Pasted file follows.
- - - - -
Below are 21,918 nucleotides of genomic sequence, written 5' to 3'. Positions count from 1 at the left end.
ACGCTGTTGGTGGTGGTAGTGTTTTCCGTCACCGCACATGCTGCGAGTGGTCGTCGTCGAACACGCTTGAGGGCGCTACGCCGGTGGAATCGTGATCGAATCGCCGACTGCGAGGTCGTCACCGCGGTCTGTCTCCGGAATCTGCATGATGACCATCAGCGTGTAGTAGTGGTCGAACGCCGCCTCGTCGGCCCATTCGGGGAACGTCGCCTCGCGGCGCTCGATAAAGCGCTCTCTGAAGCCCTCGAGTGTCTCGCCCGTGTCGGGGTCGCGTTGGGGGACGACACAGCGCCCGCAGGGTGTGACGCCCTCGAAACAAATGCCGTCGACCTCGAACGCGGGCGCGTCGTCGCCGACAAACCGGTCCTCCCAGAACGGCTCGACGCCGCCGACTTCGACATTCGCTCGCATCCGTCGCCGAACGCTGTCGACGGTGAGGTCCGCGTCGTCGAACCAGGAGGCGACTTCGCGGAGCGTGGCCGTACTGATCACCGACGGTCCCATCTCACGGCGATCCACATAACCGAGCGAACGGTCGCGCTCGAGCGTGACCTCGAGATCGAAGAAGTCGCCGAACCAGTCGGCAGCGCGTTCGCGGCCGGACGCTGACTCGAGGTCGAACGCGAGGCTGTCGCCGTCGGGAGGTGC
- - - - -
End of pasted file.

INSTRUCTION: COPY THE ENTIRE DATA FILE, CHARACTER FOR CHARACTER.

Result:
Below are 21,918 nucleotides of genomic sequence, written 5' to 3'. Positions count from 1 at the left end.
ACGCTGTTGGTGGTGGTAGTGTTTTCCGTCACCGCACATGCTGCGAGTGGTCGTCGTCGAACACGCTTGAGGGCGCTACGCCGGTGGAATCGTGATCGAATCGCCGACTGCGAGGTCGTCACCGCGGTCTGTCTCCGGAATCTGCATGATGACCATCAGCGTGTAGTAGTGGTCGAACGCCGCCTCGTCGGCCCATTCGGGGAACGTCGCCTCGCGGCGCTCGATAAAGCGCTCTCTGAAGCCCTCGAGTGTCTCGCCCGTGTCGGGGTCGCGTTGGGGGACGACACAGCGCCCGCAGGGTGTGACGCCCTCGAAACAAATGCCGTCGACCTCGAACGCGGGCGCGTCGTCGCCGACAAACCGGTCCTCCCAGAACGGCTCGACGCCGCCGACTTCGACATTCGCTCGCATCCGTCGCCGAACGCTGTCGACGGTGAGGTCCGCGTCGTCGAACCAGGAGGCGACTTCGCGGAGCGTGGCCGTACTGATCACCGACGGTCCCATCTCACGGCGATCCACATAACCGAGCGAACGGTCGCGCTCGAGCGTGACCTCGAGATCGAAGAAGTCGCCGAACCAGTCGGCAGCGCGTTCGCGGCCGGACGCTGACTCGAGGTCGAACGCGAGGCTGTCGCCGTCGGGAGGTGC